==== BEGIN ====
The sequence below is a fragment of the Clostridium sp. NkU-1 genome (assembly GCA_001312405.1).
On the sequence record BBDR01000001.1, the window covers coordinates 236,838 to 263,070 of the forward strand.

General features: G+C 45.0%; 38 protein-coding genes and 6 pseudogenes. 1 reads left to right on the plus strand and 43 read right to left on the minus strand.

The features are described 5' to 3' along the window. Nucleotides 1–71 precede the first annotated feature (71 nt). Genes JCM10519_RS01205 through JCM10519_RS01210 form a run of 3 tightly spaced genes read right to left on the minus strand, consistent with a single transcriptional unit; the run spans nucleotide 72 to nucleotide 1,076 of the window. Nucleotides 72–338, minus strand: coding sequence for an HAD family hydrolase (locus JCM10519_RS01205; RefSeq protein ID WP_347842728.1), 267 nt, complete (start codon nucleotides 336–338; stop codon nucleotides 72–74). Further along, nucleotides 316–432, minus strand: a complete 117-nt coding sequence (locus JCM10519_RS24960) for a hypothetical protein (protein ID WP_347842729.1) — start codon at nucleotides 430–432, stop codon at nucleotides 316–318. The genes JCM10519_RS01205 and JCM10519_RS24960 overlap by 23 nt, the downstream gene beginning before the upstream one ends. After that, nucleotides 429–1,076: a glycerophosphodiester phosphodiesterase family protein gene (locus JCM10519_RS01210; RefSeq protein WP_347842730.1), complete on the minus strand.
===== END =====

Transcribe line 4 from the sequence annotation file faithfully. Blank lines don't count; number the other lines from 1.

The features are described 5' to 3' along the window. Nucleotides 1–71 precede the first annotated feature (71 nt). Genes JCM10519_RS01205 through JCM10519_RS01210 form a run of 3 tightly spaced genes read right to left on the minus strand, consistent with a single transcriptional unit; the run spans nucleotide 72 to nucleotide 1,076 of the window. Nucleotides 72–338, minus strand: coding sequence for an HAD family hydrolase (locus JCM10519_RS01205; RefSeq protein ID WP_347842728.1), 267 nt, complete (start codon nucleotides 336–338; stop codon nucleotides 72–74). Further along, nucleotides 316–432, minus strand: a complete 117-nt coding sequence (locus JCM10519_RS24960) for a hypothetical protein (protein ID WP_347842729.1) — start codon at nucleotides 430–432, stop codon at nucleotides 316–318. The genes JCM10519_RS01205 and JCM10519_RS24960 overlap by 23 nt, the downstream gene beginning before the upstream one ends. After that, nucleotides 429–1,076: a glycerophosphodiester phosphodiesterase family protein gene (locus JCM10519_RS01210; RefSeq protein WP_347842730.1), complete on the minus strand.